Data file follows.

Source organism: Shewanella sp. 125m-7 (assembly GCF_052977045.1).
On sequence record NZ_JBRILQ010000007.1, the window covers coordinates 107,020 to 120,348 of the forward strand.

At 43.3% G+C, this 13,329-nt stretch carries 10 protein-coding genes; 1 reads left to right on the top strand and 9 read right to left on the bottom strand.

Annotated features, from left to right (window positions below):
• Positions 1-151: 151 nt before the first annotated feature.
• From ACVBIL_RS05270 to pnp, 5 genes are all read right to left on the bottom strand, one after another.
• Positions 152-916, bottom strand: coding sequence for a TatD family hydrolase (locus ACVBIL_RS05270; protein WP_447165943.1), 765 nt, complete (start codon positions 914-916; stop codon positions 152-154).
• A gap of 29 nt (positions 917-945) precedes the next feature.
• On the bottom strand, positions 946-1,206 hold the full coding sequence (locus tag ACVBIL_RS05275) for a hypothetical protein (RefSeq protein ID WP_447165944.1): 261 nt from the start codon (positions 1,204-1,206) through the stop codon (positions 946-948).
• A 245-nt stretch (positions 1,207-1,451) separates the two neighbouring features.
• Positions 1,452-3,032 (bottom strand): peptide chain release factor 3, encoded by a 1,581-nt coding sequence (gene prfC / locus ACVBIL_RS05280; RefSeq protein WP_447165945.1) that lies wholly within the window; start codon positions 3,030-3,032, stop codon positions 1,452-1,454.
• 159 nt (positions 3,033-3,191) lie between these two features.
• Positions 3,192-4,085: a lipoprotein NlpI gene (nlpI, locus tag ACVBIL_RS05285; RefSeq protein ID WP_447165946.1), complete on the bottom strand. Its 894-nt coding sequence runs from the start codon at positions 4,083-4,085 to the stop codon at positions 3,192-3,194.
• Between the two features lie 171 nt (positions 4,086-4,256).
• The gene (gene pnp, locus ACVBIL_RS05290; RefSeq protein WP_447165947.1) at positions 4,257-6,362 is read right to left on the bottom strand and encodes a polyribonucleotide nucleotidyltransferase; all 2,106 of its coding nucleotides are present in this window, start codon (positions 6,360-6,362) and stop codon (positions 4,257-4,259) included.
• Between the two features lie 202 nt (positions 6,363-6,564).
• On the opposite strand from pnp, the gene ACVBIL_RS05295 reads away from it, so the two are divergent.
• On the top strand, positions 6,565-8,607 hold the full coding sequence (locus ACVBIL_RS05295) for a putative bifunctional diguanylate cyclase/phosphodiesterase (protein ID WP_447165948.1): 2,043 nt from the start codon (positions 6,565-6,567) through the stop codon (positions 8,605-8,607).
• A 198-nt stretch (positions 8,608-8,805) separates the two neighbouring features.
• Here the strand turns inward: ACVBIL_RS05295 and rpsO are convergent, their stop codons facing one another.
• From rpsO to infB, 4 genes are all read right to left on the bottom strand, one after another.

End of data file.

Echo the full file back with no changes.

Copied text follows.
Source organism: Shewanella sp. 125m-7 (assembly GCF_052977045.1).
On sequence record NZ_JBRILQ010000007.1, the window covers coordinates 107,020 to 120,348 of the forward strand.

At 43.3% G+C, this 13,329-nt stretch carries 10 protein-coding genes; 1 reads left to right on the top strand and 9 read right to left on the bottom strand.

Annotated features, from left to right (window positions below):
• Positions 1-151: 151 nt before the first annotated feature.
• From ACVBIL_RS05270 to pnp, 5 genes are all read right to left on the bottom strand, one after another.
• Positions 152-916, bottom strand: coding sequence for a TatD family hydrolase (locus ACVBIL_RS05270; protein WP_447165943.1), 765 nt, complete (start codon positions 914-916; stop codon positions 152-154).
• A gap of 29 nt (positions 917-945) precedes the next feature.
• On the bottom strand, positions 946-1,206 hold the full coding sequence (locus tag ACVBIL_RS05275) for a hypothetical protein (RefSeq protein ID WP_447165944.1): 261 nt from the start codon (positions 1,204-1,206) through the stop codon (positions 946-948).
• A 245-nt stretch (positions 1,207-1,451) separates the two neighbouring features.
• Positions 1,452-3,032 (bottom strand): peptide chain release factor 3, encoded by a 1,581-nt coding sequence (gene prfC / locus ACVBIL_RS05280; RefSeq protein WP_447165945.1) that lies wholly within the window; start codon positions 3,030-3,032, stop codon positions 1,452-1,454.
• 159 nt (positions 3,033-3,191) lie between these two features.
• Positions 3,192-4,085: a lipoprotein NlpI gene (nlpI, locus tag ACVBIL_RS05285; RefSeq protein ID WP_447165946.1), complete on the bottom strand. Its 894-nt coding sequence runs from the start codon at positions 4,083-4,085 to the stop codon at positions 3,192-3,194.
• Between the two features lie 171 nt (positions 4,086-4,256).
• The gene (gene pnp, locus ACVBIL_RS05290; RefSeq protein WP_447165947.1) at positions 4,257-6,362 is read right to left on the bottom strand and encodes a polyribonucleotide nucleotidyltransferase; all 2,106 of its coding nucleotides are present in this window, start codon (positions 6,360-6,362) and stop codon (positions 4,257-4,259) included.
• Between the two features lie 202 nt (positions 6,363-6,564).
• On the opposite strand from pnp, the gene ACVBIL_RS05295 reads away from it, so the two are divergent.
• On the top strand, positions 6,565-8,607 hold the full coding sequence (locus ACVBIL_RS05295) for a putative bifunctional diguanylate cyclase/phosphodiesterase (protein ID WP_447165948.1): 2,043 nt from the start codon (positions 6,565-6,567) through the stop codon (positions 8,605-8,607).
• A 198-nt stretch (positions 8,608-8,805) separates the two neighbouring features.
• Here the strand turns inward: ACVBIL_RS05295 and rpsO are convergent, their stop codons facing one another.
• From rpsO to infB, 4 genes are all read right to left on the bottom strand, one after another.